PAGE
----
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History of Curriculum Development in Schools  

Daniel Tanner

The evolution of curriculum development in schools reflects the evolution of knowledge and civilization itself. What knowledge is of most worth? How shall it be codified, structured, and transformed into curriculum for the acculturation and growth of successive generations so that the future is better than the past? How can the school be designed and equipped as a productive and democratic learning environment? These are some of the questions that intersect with the fundamental factors of the education process, namely the learner, the curriculum, and the society. When these fundamental factors are set in opposition or isolation, the possibility for educational progress is impeded or set back. Embracing the idea of progress and the science of education, the experimentalist movement over the first half of the 20th century sought to dissolve the dualisms carried from ancient Greece (e.g., mind/body, intellect/emotion, abstract/concrete knowledge) in endeavoring to create new designs and structures for curriculum synthesis to meet the democratic prospect and the universal educational needs of the rising generation. In sum, the experimentalists reconstructed curriculum development into a process of problem solving for educational progress, holding to the paradigmatic principle that the structure and function of the school curriculum must be in congruence with the nature and needs of the learner for effective living in the democratic society. The paradigm holds the fundamental factors in the education process as necessarily interdependent and in harmony. The curriculum paradigm explains why so many reforms imposed on the schools predictively are destined for failure simply because they set the fundamental factors in conflict with each other. The march of democracy in global affairs will require a resurgence of the progressive vision for the curriculum of the democratic classroom and school in which students are engaged openly with each other and with the teacher in investigative cooperation, collaboration, and consultation.


Sociocultural Factors and the Global Goals of Education for All  

Eric A. Hurley

All over the world, nations have spent much of the last 20 years scrambling to increase and improve access to basic education. Globally, the number of people without access to a basic education has fallen significantly in the years since the goals of Education For All (EFA) were announced in 2000 at the World Education Forum in Dakar, Senegal, and extended at Incheon, South Korea, in 2016. This is ostensibly very good news. While universal access to a basic education is certainly a worthy goal, one can raise significant questions about the orientation of these efforts and the manner in which they are being pursued. For example, very little attention seems to have been paid to what the schools are or will be like, or to how the nations and people they must serve may be different from those for whom they were designed. To understand the inevitable problems that flow from this potential mismatch, it is useful to examine education in nations that have achieved more or less universal access to basic education. Many of the educational, social, economic, and social justice disparities that plague those nations are today understood as natural effects of the educational infrastructures in operation. Examination of recent empirical research and practice that attends to the importance of social and cultural factors in education may allow nations that are currently building or scaling up access to head off some predictable and difficult problems before they become endemic and calcified on a national scale. Nations who seize the opportunity to build asset-based and culturally responsive pedagogies into their educational systems early on may, in time, provide the rest of the world with much needed leadership on these issues.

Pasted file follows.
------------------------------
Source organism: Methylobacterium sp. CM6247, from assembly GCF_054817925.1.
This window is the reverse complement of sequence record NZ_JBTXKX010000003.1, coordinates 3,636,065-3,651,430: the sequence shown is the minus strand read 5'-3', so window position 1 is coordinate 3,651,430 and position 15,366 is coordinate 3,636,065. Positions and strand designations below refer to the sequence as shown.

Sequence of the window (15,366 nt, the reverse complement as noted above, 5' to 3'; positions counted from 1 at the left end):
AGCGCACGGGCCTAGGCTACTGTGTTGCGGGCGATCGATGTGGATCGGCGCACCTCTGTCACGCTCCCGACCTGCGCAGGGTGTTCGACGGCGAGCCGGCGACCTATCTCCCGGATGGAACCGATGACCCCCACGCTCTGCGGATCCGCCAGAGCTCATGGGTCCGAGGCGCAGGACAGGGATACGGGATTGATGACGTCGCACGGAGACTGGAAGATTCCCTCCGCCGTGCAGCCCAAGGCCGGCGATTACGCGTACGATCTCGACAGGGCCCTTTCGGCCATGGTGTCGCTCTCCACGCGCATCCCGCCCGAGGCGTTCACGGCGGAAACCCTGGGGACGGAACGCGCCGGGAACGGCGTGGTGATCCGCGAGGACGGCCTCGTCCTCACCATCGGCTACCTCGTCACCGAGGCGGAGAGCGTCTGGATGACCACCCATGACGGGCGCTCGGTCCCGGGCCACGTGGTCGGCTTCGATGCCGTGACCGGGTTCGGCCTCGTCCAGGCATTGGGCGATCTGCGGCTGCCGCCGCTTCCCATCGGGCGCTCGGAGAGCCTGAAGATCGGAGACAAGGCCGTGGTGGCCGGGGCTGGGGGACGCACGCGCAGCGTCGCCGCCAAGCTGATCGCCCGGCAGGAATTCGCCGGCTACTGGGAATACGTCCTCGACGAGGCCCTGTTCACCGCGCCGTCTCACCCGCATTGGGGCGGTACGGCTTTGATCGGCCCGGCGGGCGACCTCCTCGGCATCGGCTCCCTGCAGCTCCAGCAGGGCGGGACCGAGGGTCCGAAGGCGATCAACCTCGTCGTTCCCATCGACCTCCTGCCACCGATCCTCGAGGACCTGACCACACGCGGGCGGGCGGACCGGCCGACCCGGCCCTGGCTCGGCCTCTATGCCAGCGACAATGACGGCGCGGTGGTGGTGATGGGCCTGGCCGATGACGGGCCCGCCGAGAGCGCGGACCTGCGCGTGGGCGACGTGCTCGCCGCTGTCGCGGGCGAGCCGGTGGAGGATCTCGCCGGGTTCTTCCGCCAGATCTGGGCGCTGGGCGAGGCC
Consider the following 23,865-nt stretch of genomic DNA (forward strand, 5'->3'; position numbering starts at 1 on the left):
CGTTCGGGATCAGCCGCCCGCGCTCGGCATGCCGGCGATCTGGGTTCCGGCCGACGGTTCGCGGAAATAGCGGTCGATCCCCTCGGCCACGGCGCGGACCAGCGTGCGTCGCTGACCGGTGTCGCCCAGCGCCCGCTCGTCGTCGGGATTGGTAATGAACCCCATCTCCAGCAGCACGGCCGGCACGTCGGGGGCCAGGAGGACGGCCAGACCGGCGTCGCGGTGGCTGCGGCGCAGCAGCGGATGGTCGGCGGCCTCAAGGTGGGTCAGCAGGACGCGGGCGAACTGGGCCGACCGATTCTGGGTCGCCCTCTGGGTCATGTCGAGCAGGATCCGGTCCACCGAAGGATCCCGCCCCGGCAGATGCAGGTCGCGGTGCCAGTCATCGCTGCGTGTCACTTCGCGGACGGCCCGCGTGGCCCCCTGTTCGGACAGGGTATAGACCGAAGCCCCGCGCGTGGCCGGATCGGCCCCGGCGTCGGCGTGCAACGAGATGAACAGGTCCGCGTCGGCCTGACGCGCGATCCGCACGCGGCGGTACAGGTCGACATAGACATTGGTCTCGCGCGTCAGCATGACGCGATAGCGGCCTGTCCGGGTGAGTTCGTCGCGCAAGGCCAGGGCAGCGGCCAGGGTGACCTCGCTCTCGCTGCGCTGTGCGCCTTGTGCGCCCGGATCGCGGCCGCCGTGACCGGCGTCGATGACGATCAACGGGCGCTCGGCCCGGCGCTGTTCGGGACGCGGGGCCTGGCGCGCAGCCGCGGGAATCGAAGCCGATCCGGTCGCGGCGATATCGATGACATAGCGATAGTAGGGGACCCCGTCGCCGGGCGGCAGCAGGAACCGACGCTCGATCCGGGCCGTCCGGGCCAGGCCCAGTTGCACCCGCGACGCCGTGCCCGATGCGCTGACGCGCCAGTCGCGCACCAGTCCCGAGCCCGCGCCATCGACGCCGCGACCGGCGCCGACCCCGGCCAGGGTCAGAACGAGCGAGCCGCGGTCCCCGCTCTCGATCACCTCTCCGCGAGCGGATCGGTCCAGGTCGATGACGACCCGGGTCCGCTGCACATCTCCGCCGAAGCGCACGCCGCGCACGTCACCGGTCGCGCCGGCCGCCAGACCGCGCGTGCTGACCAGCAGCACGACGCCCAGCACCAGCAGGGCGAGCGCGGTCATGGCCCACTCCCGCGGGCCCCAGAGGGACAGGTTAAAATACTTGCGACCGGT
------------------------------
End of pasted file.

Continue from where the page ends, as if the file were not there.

Differentiated Instruction and Inclusive Schooling  

Diana Lawrence-Brown